The Importance of Phobos Sample Return for Understanding the Mars-Moon System

Tomohiro Usui, Ken ichi Bajo, Wataru Fujiya, Yoshihiro Furukawa, Mizuho Koike, Yayoi N. Miura, Haruna Sugahara, Shogo Tachibana, Yoshinori Takano, Kiyoshi Kuramoto

Research output: Contribution to journalReview articlepeer-review

44 Citations (Scopus)


Phobos and Deimos occupy unique positions both scientifically and programmatically on the road to the exploration of the solar system. Japan Aerospace Exploration Agency (JAXA) plans a Phobos sample return mission (MMX: Martian Moons eXploration). The MMX spacecraft is scheduled to be launched in 2024, orbit both Phobos and Deimos (multiple flybys), and retrieve and return >10 g of Phobos regolith back to Earth in 2029. The Phobos regolith represents a mixture of endogenous Phobos building blocks and exogenous materials that contain solar system projectiles (e.g., interplanetary dust particles and coarser materials) and ejecta from Mars and Deimos. Under the condition that the representativeness of the sampling site(s) is guaranteed by remote sensing observations in the geologic context of Phobos, laboratory analysis (e.g., mineralogy, bulk composition, O-Cr-Ti isotopic systematics, and radiometric dating) of the returned sample will provide crucial information about the moon’s origin: capture of an asteroid or in-situ formation by a giant impact. If Phobos proves to be a captured object, isotopic compositions of volatile elements (e.g., D/H, 13C/12C, 15N/14N) in inorganic and organic materials will shed light on both organic-mineral-water/ice interactions in a primitive rocky body originally formed in the outer solar system and the delivery process of water and organics into the inner rocky planets.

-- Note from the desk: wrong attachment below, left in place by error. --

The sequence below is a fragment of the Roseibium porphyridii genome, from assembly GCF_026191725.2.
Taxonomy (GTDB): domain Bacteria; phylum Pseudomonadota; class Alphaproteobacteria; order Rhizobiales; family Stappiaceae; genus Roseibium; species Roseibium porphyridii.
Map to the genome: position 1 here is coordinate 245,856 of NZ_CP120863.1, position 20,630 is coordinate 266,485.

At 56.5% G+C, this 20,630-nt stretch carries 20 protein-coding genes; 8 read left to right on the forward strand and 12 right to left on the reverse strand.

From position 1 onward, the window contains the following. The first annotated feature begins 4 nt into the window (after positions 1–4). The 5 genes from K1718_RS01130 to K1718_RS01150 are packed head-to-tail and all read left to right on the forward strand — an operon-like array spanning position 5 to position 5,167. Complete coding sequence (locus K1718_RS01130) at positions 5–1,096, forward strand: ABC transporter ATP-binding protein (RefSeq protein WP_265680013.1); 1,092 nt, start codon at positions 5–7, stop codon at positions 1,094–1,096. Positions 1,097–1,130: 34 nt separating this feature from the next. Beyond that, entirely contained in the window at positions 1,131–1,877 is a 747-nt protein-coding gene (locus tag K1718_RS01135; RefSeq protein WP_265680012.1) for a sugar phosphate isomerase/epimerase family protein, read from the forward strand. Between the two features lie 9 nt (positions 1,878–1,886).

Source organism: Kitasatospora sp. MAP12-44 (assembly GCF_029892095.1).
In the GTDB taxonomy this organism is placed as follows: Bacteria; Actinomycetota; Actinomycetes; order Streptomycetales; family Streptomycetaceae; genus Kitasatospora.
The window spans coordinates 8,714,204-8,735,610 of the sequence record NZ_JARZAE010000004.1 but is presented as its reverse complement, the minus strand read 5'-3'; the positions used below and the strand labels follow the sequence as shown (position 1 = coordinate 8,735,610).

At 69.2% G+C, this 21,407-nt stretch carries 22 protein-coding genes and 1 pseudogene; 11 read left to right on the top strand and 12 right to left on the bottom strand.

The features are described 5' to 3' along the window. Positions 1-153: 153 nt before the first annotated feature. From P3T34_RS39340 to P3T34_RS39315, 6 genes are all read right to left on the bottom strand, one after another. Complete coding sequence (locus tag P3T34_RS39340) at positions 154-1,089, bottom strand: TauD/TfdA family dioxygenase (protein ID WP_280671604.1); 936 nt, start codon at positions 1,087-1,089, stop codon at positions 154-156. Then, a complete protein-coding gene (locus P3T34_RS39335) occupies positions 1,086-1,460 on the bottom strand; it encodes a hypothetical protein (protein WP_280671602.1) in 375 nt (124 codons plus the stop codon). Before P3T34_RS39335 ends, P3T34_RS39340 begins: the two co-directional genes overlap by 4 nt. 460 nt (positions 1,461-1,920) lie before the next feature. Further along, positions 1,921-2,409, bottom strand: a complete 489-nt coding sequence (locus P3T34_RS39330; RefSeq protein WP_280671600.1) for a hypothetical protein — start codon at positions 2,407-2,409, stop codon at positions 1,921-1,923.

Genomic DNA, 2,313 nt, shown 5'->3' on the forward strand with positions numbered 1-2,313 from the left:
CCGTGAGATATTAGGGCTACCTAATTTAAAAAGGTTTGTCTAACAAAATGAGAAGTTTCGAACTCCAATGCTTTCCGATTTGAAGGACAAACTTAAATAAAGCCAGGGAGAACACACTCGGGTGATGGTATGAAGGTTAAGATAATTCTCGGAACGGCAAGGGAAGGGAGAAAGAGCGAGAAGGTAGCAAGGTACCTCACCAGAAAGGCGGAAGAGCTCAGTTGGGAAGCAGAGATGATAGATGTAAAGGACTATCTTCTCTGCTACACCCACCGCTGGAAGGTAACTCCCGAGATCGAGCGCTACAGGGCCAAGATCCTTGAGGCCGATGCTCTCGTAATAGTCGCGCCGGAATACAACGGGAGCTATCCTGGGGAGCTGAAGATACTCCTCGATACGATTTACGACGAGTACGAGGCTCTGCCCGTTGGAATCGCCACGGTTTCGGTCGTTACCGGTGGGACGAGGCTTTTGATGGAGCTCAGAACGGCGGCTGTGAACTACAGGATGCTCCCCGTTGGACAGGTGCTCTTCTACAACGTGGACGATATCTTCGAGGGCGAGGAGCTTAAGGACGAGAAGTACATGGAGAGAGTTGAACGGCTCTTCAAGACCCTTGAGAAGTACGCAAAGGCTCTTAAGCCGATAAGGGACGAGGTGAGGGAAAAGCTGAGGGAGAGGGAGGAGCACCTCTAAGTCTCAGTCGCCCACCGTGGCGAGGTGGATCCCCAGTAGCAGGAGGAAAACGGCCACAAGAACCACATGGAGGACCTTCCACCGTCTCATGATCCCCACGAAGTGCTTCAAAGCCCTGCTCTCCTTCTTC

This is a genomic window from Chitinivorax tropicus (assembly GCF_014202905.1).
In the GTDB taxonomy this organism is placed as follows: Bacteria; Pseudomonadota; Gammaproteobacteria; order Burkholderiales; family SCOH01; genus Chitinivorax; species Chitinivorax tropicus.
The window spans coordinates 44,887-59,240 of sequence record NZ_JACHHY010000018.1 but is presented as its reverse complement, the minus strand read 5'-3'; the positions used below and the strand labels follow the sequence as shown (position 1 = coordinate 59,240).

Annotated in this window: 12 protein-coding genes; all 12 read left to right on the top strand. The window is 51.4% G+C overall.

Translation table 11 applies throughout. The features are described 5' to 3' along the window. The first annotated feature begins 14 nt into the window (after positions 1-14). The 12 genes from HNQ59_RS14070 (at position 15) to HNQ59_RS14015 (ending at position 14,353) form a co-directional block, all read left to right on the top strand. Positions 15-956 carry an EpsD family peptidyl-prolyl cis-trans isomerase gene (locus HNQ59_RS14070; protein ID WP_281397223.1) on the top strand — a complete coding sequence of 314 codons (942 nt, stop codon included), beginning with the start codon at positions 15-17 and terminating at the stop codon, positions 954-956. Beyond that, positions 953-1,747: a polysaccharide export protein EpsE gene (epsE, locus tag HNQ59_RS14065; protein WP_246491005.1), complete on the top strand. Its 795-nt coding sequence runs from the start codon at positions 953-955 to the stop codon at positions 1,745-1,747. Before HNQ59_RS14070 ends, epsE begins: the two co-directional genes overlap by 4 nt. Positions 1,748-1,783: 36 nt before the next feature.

Original languageEnglish
Article number49
JournalSpace Science Reviews
Issue number4
Publication statusPublished - 2020 Jun 1


  • Endogenous Phobos material
  • Mars-originating materials
  • Martian Moons eXploration
  • Origin of Martian moons
  • Phobos sample return

ASJC Scopus subject areas

  • Astronomy and Astrophysics
  • Space and Planetary Science


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